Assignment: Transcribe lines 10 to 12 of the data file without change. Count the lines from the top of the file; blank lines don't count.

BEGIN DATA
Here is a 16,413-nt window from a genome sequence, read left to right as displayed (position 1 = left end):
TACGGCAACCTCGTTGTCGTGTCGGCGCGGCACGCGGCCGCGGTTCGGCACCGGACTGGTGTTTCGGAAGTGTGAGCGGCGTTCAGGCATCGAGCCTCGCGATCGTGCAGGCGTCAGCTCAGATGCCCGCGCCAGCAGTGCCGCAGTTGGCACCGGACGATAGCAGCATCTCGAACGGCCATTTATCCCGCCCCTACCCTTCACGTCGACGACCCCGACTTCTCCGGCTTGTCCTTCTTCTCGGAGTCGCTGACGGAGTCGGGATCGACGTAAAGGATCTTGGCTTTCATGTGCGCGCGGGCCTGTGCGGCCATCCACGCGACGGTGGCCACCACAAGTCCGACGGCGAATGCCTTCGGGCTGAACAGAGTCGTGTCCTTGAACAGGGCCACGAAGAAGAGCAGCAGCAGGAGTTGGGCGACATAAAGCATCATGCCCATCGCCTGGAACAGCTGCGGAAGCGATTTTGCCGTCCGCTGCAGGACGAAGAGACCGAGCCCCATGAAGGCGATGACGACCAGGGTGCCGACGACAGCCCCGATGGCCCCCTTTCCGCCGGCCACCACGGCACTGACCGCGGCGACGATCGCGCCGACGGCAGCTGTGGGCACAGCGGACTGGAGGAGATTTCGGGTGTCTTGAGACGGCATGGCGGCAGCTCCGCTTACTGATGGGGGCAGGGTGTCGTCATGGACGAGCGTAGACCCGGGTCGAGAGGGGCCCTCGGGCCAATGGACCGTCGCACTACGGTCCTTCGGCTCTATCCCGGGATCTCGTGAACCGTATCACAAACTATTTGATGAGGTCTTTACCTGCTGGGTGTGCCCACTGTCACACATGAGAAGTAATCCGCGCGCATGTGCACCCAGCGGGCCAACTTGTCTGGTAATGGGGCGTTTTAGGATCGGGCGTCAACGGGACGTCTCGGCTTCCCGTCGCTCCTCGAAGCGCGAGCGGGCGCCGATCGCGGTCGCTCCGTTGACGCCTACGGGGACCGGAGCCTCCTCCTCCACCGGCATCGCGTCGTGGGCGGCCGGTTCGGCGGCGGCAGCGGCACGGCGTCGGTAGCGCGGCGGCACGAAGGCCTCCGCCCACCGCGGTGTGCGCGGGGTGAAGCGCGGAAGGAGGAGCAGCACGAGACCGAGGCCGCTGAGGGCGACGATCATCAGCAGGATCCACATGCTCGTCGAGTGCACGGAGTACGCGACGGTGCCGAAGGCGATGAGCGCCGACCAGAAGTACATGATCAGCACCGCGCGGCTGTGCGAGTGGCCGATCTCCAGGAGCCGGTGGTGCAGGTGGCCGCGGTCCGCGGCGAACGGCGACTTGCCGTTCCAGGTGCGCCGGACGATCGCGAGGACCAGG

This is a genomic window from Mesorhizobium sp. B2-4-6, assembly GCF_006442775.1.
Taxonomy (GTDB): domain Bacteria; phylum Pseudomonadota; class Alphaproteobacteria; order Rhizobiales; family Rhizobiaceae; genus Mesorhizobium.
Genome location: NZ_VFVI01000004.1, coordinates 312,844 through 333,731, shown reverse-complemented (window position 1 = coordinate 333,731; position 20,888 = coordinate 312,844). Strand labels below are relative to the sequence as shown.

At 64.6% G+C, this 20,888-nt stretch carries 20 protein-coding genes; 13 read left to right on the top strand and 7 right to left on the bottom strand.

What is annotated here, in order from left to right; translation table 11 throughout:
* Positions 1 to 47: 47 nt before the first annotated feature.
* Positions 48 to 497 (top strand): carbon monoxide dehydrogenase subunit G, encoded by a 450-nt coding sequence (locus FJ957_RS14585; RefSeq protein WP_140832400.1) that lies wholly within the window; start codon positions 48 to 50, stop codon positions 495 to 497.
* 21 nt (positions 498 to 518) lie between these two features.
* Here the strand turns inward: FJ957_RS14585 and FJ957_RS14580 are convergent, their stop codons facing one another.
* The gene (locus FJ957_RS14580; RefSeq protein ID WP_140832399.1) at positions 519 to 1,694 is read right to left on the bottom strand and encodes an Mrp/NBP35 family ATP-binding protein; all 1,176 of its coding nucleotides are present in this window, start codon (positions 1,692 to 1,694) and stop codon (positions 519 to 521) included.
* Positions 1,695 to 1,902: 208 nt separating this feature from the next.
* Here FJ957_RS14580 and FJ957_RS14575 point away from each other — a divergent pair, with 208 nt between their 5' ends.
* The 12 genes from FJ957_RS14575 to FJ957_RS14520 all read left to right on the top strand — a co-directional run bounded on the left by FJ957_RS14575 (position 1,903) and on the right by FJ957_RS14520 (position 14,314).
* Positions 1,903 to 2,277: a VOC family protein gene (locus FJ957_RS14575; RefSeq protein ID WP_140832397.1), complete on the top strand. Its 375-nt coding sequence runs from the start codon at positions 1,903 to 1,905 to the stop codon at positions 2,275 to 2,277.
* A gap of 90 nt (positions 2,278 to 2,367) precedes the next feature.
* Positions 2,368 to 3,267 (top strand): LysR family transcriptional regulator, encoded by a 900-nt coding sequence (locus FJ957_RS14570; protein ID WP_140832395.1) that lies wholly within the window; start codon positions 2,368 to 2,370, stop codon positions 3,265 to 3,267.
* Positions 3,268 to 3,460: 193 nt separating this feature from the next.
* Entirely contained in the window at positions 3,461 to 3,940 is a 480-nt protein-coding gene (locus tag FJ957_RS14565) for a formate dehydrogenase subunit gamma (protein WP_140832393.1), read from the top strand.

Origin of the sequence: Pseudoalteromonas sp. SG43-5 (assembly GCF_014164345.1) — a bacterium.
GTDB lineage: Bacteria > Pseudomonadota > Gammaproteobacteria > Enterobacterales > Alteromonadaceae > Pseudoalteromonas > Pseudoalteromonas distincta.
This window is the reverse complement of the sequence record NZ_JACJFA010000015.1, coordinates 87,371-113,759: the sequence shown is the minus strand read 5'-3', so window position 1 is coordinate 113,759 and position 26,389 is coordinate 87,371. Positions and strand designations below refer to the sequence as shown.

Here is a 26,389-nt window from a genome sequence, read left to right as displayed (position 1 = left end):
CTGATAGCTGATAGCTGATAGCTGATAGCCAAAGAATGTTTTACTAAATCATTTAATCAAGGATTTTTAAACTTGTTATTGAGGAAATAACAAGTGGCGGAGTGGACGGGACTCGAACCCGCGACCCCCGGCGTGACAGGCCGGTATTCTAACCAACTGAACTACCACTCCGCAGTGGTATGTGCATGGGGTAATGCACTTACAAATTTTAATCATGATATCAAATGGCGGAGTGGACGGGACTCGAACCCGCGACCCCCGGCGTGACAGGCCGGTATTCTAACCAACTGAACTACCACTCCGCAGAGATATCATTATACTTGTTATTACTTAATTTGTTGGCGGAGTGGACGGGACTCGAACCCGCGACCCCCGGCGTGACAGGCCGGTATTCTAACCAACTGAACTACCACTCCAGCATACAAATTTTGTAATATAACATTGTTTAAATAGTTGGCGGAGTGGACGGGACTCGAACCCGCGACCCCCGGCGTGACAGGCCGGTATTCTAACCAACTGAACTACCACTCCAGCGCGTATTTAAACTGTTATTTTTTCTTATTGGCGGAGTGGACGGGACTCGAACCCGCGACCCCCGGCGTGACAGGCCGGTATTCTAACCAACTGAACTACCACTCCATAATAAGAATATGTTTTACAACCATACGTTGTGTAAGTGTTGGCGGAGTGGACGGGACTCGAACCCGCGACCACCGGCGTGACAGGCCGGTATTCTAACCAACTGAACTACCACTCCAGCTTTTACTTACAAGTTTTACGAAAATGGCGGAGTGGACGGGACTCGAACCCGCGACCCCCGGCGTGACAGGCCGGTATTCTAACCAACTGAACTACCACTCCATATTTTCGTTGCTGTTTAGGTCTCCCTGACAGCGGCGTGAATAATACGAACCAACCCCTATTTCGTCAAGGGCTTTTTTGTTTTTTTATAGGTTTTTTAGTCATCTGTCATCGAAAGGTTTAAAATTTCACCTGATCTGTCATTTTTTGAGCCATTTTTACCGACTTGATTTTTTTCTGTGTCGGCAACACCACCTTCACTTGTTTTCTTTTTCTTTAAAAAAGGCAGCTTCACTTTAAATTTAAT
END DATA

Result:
* 21 nt (positions 498 to 518) lie between these two features.
* Here the strand turns inward: FJ957_RS14585 and FJ957_RS14580 are convergent, their stop codons facing one another.
* The gene (locus FJ957_RS14580; RefSeq protein ID WP_140832399.1) at positions 519 to 1,694 is read right to left on the bottom strand and encodes an Mrp/NBP35 family ATP-binding protein; all 1,176 of its coding nucleotides are present in this window, start codon (positions 1,692 to 1,694) and stop codon (positions 519 to 521) included.